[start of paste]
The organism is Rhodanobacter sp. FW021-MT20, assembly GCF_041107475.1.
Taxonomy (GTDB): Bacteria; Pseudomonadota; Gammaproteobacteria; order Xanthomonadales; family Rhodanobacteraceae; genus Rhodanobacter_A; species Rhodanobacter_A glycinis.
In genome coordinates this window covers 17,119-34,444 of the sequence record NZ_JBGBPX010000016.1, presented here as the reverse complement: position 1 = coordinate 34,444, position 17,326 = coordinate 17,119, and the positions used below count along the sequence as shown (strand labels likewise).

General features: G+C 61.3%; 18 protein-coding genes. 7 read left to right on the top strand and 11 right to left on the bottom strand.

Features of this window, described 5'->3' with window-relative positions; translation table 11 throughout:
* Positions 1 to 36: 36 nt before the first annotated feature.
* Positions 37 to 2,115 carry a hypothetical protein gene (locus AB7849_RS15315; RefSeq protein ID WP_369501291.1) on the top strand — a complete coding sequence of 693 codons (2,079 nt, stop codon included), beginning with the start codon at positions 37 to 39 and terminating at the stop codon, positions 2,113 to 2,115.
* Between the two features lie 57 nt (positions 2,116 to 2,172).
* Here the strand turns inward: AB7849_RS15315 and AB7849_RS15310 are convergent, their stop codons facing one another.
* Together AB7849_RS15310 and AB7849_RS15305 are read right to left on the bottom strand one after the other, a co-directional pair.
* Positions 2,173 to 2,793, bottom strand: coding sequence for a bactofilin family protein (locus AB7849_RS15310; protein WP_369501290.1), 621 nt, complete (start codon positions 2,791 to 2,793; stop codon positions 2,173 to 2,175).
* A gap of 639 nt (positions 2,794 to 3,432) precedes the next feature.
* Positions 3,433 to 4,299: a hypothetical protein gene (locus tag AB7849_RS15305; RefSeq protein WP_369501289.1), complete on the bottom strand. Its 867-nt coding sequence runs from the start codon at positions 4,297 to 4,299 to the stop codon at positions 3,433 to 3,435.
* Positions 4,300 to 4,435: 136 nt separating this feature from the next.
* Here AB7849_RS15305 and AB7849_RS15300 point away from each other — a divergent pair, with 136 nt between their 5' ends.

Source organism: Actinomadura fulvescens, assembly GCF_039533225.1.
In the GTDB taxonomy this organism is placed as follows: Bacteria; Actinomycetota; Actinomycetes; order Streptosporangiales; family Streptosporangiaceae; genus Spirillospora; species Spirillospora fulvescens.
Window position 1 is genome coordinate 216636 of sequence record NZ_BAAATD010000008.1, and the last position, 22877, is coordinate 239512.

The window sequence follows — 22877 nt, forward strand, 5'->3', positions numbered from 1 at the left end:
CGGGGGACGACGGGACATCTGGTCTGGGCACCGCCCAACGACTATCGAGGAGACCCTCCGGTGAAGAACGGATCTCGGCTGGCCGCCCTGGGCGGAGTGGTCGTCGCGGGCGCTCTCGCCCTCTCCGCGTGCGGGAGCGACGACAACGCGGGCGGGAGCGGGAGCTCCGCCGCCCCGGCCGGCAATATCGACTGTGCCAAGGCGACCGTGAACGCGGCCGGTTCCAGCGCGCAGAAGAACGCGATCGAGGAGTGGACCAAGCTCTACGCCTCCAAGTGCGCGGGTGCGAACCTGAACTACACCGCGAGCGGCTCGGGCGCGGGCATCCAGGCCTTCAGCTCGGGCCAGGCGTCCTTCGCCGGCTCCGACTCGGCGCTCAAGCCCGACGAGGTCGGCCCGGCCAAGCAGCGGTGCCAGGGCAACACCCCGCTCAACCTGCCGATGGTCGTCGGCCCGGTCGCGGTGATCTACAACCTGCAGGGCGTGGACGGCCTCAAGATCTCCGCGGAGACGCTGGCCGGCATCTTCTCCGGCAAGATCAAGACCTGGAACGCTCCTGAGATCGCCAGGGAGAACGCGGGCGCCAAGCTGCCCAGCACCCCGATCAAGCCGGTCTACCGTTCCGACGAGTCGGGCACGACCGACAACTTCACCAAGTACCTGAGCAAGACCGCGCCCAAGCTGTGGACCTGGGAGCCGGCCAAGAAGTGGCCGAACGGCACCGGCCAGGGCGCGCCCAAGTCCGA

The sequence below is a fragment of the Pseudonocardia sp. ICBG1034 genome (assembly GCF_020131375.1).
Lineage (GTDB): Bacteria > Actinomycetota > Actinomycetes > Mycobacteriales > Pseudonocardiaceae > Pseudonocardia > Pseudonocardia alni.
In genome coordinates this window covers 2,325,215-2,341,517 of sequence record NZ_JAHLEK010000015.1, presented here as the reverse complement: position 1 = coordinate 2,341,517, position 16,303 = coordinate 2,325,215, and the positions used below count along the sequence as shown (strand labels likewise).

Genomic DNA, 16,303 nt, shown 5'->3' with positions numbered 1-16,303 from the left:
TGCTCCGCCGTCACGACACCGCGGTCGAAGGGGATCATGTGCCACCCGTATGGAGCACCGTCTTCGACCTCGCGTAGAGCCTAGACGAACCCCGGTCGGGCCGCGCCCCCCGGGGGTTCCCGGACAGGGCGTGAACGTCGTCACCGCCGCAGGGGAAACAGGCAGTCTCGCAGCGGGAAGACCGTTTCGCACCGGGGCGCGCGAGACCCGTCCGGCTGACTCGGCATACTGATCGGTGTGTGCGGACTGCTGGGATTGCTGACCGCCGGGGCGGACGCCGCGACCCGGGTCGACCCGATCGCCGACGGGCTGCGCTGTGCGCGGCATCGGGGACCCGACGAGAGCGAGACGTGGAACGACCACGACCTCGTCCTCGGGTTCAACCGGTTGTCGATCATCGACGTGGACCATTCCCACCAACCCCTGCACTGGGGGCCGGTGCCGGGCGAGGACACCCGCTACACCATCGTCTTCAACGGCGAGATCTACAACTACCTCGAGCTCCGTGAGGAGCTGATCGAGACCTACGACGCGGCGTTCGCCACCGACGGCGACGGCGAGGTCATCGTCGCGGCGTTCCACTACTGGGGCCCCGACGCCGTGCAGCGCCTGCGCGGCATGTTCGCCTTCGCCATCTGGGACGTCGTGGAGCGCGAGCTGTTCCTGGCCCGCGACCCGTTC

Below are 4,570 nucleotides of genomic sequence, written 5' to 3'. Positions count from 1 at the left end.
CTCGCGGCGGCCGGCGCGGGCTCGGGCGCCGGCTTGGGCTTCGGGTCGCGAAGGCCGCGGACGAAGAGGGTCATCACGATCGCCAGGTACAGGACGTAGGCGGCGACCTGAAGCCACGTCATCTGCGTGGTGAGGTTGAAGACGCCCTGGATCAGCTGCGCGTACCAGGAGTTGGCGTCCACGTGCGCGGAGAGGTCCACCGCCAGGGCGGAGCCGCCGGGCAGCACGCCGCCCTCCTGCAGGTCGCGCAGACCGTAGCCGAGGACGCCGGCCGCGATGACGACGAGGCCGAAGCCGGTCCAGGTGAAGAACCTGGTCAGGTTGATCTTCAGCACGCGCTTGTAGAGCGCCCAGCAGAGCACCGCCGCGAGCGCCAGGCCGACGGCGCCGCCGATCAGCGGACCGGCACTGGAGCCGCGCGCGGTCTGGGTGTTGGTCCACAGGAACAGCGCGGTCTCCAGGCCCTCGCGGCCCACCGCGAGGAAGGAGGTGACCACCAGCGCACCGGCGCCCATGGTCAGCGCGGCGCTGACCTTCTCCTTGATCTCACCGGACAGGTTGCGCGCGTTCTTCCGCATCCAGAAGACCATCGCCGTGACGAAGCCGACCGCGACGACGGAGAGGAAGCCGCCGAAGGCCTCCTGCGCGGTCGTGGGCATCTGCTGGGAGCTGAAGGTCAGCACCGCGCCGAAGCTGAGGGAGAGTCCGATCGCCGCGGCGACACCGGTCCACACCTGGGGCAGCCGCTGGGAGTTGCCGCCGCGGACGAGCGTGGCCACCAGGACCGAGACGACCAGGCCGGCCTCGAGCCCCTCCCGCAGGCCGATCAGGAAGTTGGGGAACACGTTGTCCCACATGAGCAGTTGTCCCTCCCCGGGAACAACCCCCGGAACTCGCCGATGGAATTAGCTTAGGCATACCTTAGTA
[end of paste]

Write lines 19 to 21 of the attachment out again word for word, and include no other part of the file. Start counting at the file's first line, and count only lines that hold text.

The window sequence follows — 22877 nt, forward strand, 5'->3', positions numbered from 1 at the left end:
CGGGGGACGACGGGACATCTGGTCTGGGCACCGCCCAACGACTATCGAGGAGACCCTCCGGTGAAGAACGGATCTCGGCTGGCCGCCCTGGGCGGAGTGGTCGTCGCGGGCGCTCTCGCCCTCTCCGCGTGCGGGAGCGACGACAACGCGGGCGGGAGCGGGAGCTCCGCCGCCCCGGCCGGCAATATCGACTGTGCCAAGGCGACCGTGAACGCGGCCGGTTCCAGCGCGCAGAAGAACGCGATCGAGGAGTGGACCAAGCTCTACGCCTCCAAGTGCGCGGGTGCGAACCTGAACTACACCGCGAGCGGCTCGGGCGCGGGCATCCAGGCCTTCAGCTCGGGCCAGGCGTCCTTCGCCGGCTCCGACTCGGCGCTCAAGCCCGACGAGGTCGGCCCGGCCAAGCAGCGGTGCCAGGGCAACACCCCGCTCAACCTGCCGATGGTCGTCGGCCCGGTCGCGGTGATCTACAACCTGCAGGGCGTGGACGGCCTCAAGATCTCCGCGGAGACGCTGGCCGGCATCTTCTCCGGCAAGATCAAGACCTGGAACGCTCCTGAGATCGCCAGGGAGAACGCGGGCGCCAAGCTGCCCAGCACCCCGATCAAGCCGGTCTACCGTTCCGACGAGTCGGGCACGACCGACAACTTCACCAAGTACCTGAGCAAGACCGCGCCCAAGCTGTGGACCTGGGAGCCGGCCAAGAAGTGGCCGAACGGCACCGGCCAGGGCGCGCCCAAGTCCGA

The sequence below is a fragment of the Pseudonocardia sp. ICBG1034 genome (assembly GCF_020131375.1).